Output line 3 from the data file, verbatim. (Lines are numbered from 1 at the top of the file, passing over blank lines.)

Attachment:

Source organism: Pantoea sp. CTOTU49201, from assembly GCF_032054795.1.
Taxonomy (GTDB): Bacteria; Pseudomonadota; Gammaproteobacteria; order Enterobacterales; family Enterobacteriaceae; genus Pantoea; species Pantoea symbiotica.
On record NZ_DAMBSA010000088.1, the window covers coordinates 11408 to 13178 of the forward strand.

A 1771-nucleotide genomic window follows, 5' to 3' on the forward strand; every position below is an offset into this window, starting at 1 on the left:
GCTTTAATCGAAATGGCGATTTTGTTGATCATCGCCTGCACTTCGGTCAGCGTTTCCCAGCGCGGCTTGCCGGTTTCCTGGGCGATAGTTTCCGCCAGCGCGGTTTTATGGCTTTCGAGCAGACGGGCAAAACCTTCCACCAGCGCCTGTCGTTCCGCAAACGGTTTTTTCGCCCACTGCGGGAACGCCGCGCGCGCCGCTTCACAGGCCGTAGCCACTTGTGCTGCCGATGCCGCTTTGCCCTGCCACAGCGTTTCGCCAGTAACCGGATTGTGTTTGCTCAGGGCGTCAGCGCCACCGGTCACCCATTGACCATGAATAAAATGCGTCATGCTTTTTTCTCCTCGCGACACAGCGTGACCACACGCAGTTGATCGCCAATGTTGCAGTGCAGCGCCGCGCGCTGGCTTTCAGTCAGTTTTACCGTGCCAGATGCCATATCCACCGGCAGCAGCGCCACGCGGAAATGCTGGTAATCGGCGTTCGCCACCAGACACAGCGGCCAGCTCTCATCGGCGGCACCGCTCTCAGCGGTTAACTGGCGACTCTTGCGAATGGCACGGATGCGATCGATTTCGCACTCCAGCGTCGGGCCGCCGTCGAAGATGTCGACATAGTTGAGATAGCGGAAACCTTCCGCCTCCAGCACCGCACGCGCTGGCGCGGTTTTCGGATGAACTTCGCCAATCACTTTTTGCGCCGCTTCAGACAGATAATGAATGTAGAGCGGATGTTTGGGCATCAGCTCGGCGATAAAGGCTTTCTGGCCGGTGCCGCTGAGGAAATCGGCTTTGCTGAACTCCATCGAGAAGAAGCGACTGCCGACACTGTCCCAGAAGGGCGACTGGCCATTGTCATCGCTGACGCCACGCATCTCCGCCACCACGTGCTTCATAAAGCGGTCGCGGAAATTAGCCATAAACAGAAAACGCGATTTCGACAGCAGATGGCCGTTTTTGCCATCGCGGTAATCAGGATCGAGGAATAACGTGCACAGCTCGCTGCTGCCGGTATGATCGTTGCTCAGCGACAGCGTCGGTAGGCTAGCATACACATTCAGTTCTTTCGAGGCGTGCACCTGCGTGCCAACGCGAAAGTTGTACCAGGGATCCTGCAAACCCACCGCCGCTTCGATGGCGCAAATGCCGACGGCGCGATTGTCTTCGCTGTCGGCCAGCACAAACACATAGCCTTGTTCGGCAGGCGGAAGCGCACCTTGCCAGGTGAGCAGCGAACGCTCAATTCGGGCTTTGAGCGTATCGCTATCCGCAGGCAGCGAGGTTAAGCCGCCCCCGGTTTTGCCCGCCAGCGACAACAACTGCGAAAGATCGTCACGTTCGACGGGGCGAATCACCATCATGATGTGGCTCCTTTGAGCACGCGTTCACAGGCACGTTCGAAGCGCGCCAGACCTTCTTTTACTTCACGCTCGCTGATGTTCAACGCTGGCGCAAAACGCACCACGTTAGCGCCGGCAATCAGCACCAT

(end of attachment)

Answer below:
On record NZ_DAMBSA010000088.1, the window covers coordinates 11408 to 13178 of the forward strand.